They [Nez Perces and Flat-heads] were friendly in their dispositions, and honest to the most scrupulous degree in their intercourse with the white men. . . . Simply to call these people religious would convey but a faint idea of the deep hue of piety and devotion which pervades the whole of their conduct. Their honesty is immaculate; and their purity of purpose and observance of the rites of their religion are most uniform and remarkable. They are certainly more like a nation of saints than a horde of savages.

So they were described in Captain Bonneville's narrative after his visit in 1834.

They were first officially noticed in the report of the Indian Commissioner for 1843, where they are described as "noble, industrious, sensible," and well disposed toward the whites, while " though brave as Caesar," the whites have nothing to dread at their hands in case of their dealing out to them what they conceive to be right and equitable. - (14 Ann. Rep. Bur. Ethn., p. 712).

About the middle of the last century their chief was Hinmaton-Kalatkit (Thunder-rolling), known more generally as Chief Joseph.

He was a splendid example of the best type of Redman, of superb physique, clinging to the ancient way, beloved by his people, feared by his enemies and, as it proved, a leader of tremendous power and resource.

In 1877, after they had sustained innumerable encroachments and flagrant violations of their treaty, a quarrel broke out between them and the whites and an Indian was killed.

Chief Joseph restrained his men and appealed for justice. For reply a band of whites raided the Indian reservation, ran off their cattle and killed the Indian in charge. So the war broke out. The first three fights were defeats for the whites, but more troops were soon rushed up. Joseph had barely one hundred warriors and three hundred and fifty helpless women and children. General Howard was behind him, General Miles in front, Colonel Sturges and the Crows on his flank. He was obliged to retreat, and did so for one thousand miles. "A retreat worthy to be remembered with the story of the Ten Thousand".

After four months his starving band of warriors, now reduced to half, surrendered to General Miles on condition of being sent back to Idaho in the spring.

It was promised Joseph that he would be taken to Tongue River and kept there till spring and then be returned to Idaho. General Sheridan, ignoring the promises made on the battlefield, ostensibly on account of the difficulty of getting supplies there from Fort Buford, ordered the hostiles to Leavenworth . . . but different treatment was promised them when they held rifles in their hands. - (Sutherland, 1).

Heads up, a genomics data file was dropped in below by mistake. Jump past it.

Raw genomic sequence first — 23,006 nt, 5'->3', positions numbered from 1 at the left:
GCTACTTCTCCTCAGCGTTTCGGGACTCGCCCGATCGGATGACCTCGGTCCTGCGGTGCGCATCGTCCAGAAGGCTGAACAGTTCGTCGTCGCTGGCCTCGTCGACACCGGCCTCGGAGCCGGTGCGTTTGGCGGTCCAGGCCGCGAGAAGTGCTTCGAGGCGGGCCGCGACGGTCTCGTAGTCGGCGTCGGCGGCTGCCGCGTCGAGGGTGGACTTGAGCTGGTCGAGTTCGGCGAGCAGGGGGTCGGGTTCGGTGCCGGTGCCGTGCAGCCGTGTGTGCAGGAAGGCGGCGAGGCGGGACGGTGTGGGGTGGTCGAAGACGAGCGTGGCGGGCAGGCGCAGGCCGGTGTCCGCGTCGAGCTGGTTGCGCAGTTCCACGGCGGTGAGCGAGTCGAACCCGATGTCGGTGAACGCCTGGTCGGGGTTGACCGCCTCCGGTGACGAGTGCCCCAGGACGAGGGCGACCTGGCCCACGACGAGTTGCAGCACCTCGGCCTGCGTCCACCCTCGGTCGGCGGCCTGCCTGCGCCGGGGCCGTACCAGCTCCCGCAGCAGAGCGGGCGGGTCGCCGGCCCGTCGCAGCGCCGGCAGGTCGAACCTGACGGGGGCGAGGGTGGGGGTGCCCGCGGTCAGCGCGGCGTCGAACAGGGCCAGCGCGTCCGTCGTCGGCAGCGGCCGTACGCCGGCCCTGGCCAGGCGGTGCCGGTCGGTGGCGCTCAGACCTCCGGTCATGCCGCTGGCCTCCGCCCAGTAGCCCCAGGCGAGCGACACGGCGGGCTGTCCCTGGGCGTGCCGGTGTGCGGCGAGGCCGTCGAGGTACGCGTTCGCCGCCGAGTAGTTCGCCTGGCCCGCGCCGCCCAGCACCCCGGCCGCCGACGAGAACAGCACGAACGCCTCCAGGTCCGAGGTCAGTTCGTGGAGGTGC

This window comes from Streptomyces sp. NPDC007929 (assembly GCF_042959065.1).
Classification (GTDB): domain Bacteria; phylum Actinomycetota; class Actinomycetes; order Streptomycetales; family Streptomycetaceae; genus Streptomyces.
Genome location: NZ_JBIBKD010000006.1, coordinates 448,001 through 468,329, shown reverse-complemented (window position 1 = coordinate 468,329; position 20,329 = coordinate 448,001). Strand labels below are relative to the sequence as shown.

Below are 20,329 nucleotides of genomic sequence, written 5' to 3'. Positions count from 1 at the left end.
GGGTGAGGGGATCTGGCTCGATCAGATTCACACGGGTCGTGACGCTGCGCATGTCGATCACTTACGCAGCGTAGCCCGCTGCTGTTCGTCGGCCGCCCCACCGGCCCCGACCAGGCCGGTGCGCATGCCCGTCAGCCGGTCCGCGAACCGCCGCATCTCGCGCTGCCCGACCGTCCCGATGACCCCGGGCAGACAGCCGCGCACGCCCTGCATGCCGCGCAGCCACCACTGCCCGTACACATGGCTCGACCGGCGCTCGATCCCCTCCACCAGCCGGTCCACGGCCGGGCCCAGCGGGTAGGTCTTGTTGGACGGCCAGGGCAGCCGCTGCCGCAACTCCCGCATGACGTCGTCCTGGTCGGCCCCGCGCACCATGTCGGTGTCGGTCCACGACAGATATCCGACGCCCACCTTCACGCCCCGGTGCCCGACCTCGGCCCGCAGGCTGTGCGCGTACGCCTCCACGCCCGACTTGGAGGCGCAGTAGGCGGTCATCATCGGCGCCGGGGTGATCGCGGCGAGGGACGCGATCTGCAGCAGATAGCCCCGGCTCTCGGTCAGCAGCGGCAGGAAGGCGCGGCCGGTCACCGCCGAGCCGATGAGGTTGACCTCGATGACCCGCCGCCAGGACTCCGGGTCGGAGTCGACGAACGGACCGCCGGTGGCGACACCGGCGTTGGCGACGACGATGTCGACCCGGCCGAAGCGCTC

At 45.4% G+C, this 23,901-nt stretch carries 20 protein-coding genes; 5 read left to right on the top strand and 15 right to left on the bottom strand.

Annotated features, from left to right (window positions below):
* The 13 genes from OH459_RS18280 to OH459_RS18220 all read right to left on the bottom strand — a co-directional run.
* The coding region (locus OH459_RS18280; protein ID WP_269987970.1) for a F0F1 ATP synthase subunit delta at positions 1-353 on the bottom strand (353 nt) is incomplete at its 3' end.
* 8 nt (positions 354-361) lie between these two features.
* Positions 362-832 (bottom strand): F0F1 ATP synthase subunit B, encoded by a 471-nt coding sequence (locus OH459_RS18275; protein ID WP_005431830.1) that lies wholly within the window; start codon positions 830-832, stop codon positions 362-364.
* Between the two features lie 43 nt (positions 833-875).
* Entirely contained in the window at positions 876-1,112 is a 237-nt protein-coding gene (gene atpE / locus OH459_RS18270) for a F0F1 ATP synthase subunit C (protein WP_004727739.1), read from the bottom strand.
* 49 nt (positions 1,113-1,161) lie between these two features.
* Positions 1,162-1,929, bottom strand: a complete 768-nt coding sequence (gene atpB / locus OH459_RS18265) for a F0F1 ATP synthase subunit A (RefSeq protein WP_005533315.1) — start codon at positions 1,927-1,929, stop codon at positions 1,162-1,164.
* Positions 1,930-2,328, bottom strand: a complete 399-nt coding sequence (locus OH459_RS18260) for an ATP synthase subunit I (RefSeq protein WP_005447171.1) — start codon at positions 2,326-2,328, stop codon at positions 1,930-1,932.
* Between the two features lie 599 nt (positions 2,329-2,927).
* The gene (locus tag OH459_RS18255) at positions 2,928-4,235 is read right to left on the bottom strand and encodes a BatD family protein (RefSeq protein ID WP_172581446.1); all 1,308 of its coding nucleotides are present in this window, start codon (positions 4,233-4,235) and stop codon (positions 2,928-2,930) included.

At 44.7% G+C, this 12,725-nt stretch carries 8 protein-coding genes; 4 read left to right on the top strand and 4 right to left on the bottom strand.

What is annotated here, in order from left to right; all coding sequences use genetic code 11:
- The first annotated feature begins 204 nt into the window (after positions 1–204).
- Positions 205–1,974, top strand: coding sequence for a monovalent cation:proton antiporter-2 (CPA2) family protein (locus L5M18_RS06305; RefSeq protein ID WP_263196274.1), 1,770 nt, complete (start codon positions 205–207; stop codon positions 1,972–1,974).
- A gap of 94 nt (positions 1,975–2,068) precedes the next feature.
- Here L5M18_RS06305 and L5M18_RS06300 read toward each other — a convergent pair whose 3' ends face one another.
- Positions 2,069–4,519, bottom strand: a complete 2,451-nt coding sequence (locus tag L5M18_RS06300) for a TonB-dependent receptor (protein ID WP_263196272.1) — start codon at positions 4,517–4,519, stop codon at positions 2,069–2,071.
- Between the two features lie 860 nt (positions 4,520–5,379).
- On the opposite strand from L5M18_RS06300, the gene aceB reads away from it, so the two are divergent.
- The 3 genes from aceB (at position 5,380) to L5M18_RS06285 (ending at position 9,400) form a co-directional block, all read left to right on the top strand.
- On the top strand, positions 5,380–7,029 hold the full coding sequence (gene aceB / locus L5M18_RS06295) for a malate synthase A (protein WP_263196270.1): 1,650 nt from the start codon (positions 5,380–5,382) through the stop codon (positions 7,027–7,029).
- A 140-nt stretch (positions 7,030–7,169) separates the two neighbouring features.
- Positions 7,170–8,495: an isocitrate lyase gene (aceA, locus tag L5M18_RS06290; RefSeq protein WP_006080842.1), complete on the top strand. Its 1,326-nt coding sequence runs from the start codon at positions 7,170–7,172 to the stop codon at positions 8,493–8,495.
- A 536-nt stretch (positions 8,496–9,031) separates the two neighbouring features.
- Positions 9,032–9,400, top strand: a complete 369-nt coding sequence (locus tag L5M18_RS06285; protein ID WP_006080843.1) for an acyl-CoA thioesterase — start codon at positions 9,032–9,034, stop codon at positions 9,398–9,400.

Seven years passed before the promise was kept, and in the meantime the band had been reduced by disease and death in Indian Territory from about 450 to about 280.

This strong testimony to the high character of Joseph and his people and the justice of their cause comes from the commissioner at the head of Indian affairs during and immediately after the outbreak:

I traveled with him in Kansas and the Indian Territory for nearly a week and found him to be one of the most gentlemanly and well-behaved Indians that I ever met. He is bright and intelligent, and is anxious for the welfare of his people. . . . The Nez Perces are very much superior to the Osages and Pawnees in the Indian Territory; they are even brighter than the Poncas, and care should be taken to place them where they will thrive. ... It will be borne in mind that Joseph has never made a treaty with the United States, and that he has never surrendered to the government the lands he claimed to own in Idaho. ... I had occasion in my last annual report to say that "Joseph and his followers have shown themselves to be brave men and skilled soldiers, who, with one exception, have observed the rules of civilized warfare, and have not mutilated their dead enemies." These Indians were encroached upon by white settlers on soil they believed to be their own, and when these encroachments became intolerable they were compelled, in their own estimation, to take up arms." - (Comr. 27a).

In all our sad Indian history there is nothing to exceed in pathetic eloquence the surrender speech of the Nez Perce chief:

"I am tired of fighting. Our chiefs are killed. Looking-Glass is dead. Toohulhulsote is dead. The old men are all dead. It is the young who say 'yes' or 'no.' He who led the young men is dead. It is cold and we have no blankets. The little children are freezing to death. My people, some of them, have run away to the hills and have no blankets, no food. No one knows where they are - perhaps freezing to death. I want to have time to look for my children and see how many of them I can find. Maybe I shall find them among the dead. Hear me, my chiefs. I am tired. My heart is sick and sad. From where the sun now stands I will fight no more forever." - (Sec. War. 3.) (Ann. Rep. Bur. Ethn. 14, p. 714-15).